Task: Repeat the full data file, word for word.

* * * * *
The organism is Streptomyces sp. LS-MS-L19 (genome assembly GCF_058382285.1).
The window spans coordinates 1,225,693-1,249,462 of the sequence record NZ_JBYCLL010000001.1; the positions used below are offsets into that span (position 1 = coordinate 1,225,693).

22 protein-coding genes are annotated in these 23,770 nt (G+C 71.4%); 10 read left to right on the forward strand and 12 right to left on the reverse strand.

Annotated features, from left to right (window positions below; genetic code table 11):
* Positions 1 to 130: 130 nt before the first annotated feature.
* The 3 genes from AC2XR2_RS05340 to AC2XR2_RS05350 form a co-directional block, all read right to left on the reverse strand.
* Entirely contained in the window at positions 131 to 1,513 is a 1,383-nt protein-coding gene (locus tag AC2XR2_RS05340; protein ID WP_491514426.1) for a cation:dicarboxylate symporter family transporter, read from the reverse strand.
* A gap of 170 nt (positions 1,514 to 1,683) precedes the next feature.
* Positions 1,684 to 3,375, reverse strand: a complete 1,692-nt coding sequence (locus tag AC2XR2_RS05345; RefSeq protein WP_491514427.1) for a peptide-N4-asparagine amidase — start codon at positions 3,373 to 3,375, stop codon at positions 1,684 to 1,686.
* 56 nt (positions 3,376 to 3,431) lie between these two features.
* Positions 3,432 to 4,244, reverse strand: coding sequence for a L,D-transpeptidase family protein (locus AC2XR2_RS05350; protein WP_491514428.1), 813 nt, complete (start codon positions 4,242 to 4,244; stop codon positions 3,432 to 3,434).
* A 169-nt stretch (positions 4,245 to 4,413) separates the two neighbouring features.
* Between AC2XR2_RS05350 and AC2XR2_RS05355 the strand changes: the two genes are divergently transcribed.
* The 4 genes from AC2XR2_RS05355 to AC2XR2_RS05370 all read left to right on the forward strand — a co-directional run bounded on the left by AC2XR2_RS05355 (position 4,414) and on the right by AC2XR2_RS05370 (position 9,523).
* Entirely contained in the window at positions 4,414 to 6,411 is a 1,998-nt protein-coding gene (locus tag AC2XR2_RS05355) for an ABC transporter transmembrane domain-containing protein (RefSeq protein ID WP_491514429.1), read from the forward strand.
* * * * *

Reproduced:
The organism is Streptomyces sp. LS-MS-L19 (genome assembly GCF_058382285.1).
The window spans coordinates 1,225,693-1,249,462 of the sequence record NZ_JBYCLL010000001.1; the positions used below are offsets into that span (position 1 = coordinate 1,225,693).

22 protein-coding genes are annotated in these 23,770 nt (G+C 71.4%); 10 read left to right on the forward strand and 12 right to left on the reverse strand.

Annotated features, from left to right (window positions below; genetic code table 11):
* Positions 1 to 130: 130 nt before the first annotated feature.
* The 3 genes from AC2XR2_RS05340 to AC2XR2_RS05350 form a co-directional block, all read right to left on the reverse strand.
* Entirely contained in the window at positions 131 to 1,513 is a 1,383-nt protein-coding gene (locus tag AC2XR2_RS05340; protein ID WP_491514426.1) for a cation:dicarboxylate symporter family transporter, read from the reverse strand.
* A gap of 170 nt (positions 1,514 to 1,683) precedes the next feature.
* Positions 1,684 to 3,375, reverse strand: a complete 1,692-nt coding sequence (locus tag AC2XR2_RS05345; RefSeq protein WP_491514427.1) for a peptide-N4-asparagine amidase — start codon at positions 3,373 to 3,375, stop codon at positions 1,684 to 1,686.
* 56 nt (positions 3,376 to 3,431) lie between these two features.
* Positions 3,432 to 4,244, reverse strand: coding sequence for a L,D-transpeptidase family protein (locus AC2XR2_RS05350; protein WP_491514428.1), 813 nt, complete (start codon positions 4,242 to 4,244; stop codon positions 3,432 to 3,434).
* A 169-nt stretch (positions 4,245 to 4,413) separates the two neighbouring features.
* Between AC2XR2_RS05350 and AC2XR2_RS05355 the strand changes: the two genes are divergently transcribed.
* The 4 genes from AC2XR2_RS05355 to AC2XR2_RS05370 all read left to right on the forward strand — a co-directional run bounded on the left by AC2XR2_RS05355 (position 4,414) and on the right by AC2XR2_RS05370 (position 9,523).
* Entirely contained in the window at positions 4,414 to 6,411 is a 1,998-nt protein-coding gene (locus tag AC2XR2_RS05355) for an ABC transporter transmembrane domain-containing protein (RefSeq protein ID WP_491514429.1), read from the forward strand.